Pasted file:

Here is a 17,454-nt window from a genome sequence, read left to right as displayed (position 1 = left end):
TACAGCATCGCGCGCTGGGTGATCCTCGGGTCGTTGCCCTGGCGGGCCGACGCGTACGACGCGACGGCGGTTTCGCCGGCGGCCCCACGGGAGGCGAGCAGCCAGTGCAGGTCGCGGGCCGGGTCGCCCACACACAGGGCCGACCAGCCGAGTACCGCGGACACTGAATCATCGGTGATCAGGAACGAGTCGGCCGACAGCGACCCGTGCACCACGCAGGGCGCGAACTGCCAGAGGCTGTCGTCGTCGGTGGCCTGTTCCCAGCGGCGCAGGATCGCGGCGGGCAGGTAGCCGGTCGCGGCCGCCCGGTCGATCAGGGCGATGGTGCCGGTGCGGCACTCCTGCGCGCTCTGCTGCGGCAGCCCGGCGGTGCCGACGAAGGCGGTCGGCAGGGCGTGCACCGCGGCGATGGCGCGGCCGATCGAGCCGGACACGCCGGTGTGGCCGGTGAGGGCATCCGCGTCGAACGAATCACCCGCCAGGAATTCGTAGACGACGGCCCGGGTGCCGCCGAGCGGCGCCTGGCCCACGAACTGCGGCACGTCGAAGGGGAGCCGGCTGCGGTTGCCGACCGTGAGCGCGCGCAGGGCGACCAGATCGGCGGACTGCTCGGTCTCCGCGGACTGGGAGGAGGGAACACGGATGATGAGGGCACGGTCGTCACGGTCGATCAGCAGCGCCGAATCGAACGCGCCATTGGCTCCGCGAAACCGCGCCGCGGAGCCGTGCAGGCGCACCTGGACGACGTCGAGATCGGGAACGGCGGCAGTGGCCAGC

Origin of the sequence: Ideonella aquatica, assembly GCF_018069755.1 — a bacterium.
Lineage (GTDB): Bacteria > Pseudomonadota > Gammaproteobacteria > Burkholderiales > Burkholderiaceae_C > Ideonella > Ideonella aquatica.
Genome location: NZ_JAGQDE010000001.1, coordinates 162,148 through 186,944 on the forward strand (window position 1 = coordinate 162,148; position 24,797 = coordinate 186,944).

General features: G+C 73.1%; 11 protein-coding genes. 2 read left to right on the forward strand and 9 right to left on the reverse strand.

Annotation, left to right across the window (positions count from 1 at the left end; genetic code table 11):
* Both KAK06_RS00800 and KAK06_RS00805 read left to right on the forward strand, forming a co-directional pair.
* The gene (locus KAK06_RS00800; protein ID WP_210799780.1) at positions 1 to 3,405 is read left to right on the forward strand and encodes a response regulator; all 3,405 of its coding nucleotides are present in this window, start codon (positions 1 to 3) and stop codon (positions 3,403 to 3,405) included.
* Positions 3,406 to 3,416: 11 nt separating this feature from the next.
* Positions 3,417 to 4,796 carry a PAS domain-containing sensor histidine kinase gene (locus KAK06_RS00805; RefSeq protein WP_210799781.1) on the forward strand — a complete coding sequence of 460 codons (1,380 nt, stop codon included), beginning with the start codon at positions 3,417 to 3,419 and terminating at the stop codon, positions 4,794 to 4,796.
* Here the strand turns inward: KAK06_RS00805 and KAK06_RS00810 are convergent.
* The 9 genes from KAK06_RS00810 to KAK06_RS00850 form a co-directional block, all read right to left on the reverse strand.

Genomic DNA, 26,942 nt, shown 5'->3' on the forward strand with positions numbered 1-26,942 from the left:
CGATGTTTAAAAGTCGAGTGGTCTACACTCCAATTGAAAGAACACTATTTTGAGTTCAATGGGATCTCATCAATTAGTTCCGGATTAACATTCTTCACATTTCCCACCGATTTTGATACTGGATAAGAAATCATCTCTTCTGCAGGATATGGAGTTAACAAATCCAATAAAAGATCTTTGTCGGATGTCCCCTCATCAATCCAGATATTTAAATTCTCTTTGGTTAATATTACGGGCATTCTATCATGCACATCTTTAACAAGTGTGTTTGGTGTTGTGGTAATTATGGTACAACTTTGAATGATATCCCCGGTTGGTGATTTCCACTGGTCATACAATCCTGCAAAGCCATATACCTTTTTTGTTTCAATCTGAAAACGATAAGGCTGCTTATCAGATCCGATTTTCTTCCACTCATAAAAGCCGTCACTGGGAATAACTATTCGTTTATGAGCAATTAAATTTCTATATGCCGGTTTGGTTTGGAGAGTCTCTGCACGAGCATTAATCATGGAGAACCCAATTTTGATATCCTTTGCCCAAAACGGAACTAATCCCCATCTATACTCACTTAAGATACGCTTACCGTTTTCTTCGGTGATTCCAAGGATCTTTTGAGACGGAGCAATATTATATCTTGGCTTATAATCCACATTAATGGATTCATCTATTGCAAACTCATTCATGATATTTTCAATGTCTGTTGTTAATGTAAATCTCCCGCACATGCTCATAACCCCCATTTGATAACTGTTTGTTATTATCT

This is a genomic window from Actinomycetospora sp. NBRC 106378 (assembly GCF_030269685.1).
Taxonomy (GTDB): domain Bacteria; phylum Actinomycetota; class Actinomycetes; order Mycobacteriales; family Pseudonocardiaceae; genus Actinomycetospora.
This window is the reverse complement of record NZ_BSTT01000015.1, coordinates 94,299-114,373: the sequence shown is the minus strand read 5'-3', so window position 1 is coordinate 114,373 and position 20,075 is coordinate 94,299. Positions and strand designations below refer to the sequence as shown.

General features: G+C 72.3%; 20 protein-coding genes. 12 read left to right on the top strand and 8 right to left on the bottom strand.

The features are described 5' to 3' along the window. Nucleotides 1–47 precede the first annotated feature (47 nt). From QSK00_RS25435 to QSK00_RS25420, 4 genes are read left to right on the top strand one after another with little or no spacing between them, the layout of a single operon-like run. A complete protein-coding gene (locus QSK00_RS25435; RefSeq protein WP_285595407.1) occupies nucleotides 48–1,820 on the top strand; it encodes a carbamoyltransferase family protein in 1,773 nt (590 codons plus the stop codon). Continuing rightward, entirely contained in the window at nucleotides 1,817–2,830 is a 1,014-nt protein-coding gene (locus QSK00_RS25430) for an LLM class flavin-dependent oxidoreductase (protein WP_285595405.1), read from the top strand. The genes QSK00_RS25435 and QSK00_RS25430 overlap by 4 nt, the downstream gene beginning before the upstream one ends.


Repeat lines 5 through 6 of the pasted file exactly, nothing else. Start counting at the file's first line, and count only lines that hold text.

Genome location: NZ_JAGQDE010000001.1, coordinates 162,148 through 186,944 on the forward strand (window position 1 = coordinate 162,148; position 24,797 = coordinate 186,944).

General features: G+C 73.1%; 11 protein-coding genes. 2 read left to right on the forward strand and 9 right to left on the reverse strand.